Market Wrap-Up: What We Learned in 2020
NEW YORK, January 6, 2021 (Newswire.com) - Zoe Financial takes a look back at everything experienced in 2020 and how the market responded helps provide some insight into the current state of the markets and the economy, as well as how it could be changing in the near future. In 2020, the market experienced the fastest decline in history, the quickest resurgence since 1933, and a global pandemic in scale and severity not seen in over a century.
Unprecedented Market Volatility
The market started out strong in 2020, with 71% of companies beating their expected earnings through February 7th. The S&P 500 continued to grow and peaked at 3386 on February 19, 2020. However, the COVID-19 pandemic swept through the nation in February. From February 19, 2020 to March 20, 2020, the S&P 500 dropped nearly 32%, which was a faster decline than the market experienced during the Great Depression, the market crash in 1987, and the 2008 financial crisis.
The Bond market did not escape the volatility, with the treasury market seeing the largest intraday moves in over 35 years in March. The combination of a flight to safety and the anticipation that both monetary and fiscal policy were going to use every tool in their arsenal led to a massive Treasury bond rally.
In fact, the 10-year Treasury bond yield hit a new all-time low of 0.31% on March 8.
Although the rate of decline the market experienced this year was unprecedented, the market bounced back quicker than anyone expected. By June 5, 2020, the S&P 500 was only down 2% from the beginning of the year, and the Dow Jones Industrial Average was down only 4.5% from the start of the year. In fact, by late March, the Dow saw the best surge in a single day since 1933.
After the resurgence, the market began to slow again, slightly falling throughout September and October. This was most likely due to the rise in COVID-19 cases and the resulting fears of a "double dip recession" and the uncertainty surrounding the presidential election that was approaching. In October, the S&P 500 experienced its worst week since March, falling 3.5%.
In November, the S&P 500 rose 10.75%, the Dow Jones Industrial Average rose 11.84%, and the Nasdaq rose 11.8%. This jump in the market was mostly driven by the positive results of the COVID-19 vaccine trials that suggested the vaccine could be available by the first half of 2021. The possibility of the vaccine meant that economic activity could resume quicker than expected. The presidential election was also in November, which many investors were waiting for to determine their investment decisions.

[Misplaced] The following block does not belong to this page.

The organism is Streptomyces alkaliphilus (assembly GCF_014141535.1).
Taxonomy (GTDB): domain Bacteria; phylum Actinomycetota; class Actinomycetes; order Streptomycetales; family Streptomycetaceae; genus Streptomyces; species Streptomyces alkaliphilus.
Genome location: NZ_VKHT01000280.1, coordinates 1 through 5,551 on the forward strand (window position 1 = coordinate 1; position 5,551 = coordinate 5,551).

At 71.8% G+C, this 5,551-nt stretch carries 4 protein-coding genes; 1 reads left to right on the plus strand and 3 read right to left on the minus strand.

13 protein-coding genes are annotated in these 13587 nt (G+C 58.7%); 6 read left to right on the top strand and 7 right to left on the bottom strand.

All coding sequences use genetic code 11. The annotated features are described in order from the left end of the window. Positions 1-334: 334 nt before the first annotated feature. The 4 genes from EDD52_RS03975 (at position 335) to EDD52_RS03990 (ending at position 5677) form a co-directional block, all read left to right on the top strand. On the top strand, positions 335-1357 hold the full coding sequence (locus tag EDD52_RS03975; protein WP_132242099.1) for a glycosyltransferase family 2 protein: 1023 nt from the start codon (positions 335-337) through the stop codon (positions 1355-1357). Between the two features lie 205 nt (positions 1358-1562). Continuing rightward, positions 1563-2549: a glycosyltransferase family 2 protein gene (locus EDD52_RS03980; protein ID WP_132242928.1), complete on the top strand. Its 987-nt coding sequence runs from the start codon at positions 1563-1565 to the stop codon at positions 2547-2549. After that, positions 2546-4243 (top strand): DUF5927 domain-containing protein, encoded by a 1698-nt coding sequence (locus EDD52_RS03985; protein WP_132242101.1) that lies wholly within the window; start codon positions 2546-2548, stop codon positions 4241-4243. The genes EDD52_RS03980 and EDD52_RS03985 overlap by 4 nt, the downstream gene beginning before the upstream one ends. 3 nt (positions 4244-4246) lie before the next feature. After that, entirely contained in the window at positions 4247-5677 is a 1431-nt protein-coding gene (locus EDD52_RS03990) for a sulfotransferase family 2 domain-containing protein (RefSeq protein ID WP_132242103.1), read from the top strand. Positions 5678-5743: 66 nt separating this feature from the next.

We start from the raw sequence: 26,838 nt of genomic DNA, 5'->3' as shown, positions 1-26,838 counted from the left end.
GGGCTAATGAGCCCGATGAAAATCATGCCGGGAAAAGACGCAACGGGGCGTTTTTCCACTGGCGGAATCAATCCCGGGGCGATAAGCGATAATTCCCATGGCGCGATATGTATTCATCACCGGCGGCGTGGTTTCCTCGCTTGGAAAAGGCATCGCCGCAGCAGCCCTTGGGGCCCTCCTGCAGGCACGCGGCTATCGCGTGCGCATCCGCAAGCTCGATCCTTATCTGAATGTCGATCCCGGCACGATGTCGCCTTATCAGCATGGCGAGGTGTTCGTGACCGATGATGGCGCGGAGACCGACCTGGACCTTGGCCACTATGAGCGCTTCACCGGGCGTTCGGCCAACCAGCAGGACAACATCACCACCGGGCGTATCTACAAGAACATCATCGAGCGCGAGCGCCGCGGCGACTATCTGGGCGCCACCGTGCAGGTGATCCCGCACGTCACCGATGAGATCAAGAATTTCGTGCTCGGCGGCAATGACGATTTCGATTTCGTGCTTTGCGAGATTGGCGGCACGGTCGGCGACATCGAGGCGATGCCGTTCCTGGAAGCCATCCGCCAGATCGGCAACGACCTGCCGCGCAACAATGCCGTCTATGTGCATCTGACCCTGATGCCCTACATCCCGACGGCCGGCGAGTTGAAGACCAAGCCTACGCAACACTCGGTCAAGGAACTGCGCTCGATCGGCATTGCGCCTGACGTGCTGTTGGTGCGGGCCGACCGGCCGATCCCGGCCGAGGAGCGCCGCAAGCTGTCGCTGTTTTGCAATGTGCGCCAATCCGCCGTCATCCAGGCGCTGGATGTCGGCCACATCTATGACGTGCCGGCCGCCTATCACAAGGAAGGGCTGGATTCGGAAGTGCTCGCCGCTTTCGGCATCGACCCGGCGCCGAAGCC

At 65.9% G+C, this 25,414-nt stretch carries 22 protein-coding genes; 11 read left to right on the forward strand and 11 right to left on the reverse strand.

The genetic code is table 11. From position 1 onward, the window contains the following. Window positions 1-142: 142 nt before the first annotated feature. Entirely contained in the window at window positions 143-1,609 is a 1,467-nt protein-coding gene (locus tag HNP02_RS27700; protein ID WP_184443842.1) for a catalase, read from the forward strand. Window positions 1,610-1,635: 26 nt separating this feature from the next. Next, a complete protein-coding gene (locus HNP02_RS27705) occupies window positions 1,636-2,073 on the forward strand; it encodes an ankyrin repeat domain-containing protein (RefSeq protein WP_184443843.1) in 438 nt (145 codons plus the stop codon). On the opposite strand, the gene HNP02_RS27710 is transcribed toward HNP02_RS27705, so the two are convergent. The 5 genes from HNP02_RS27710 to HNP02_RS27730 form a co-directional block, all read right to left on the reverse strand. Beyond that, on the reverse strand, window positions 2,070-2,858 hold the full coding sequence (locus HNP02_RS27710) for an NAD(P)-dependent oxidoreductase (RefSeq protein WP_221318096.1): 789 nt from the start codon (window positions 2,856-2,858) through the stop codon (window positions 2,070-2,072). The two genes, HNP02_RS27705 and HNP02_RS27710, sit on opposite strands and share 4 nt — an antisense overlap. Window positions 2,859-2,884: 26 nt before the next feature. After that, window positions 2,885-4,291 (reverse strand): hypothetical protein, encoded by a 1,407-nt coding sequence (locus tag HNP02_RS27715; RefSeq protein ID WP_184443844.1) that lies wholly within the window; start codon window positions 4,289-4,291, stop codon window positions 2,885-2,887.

The Winners and Losers
Despite the fact that broad indexes rallied back to double digits, the market did discriminate between Covid winners and losers. Sectors that benefited from the shift of consumers to digital channels such as Online retail and Tech stocks rose significantly while "off-line" sectors like Airlines and Energy suffered significant losses.
The Global Economy Halted…and Bounced Back
From an economic standpoint, it is fair to say that the global economy grinded to a halt. For instance, the Global Purchasing Manager (PMI) Index for services around the world all fell to the worst levels seen since 2008. As the below chart shows, equally surprising is the significant improvement as the year progresses with Global PMI ending up in expansion territory as of November.
Needless to say, 2020 was a standout year due to its unpredictability. From starting the year with a global pandemic to ending it with a vaccine, the markets up in double digits, and an economic recovery underway; it is fair to say the year delivered a decade into 12 months. Looking at 2020 in review, this past year taught us that predicting the markets when investing is a fool's errand. 2020 also reinforced the value of maintaining a diversified portfolio. A well-diversified portfolio (as seen in the Asset Class Returns chart below) that holds stocks, bonds, and even commodities would have yielded approximately 8% returns with much lower volatility, than just owning stocks.
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Source: Zoe Financial
Categories: Financial News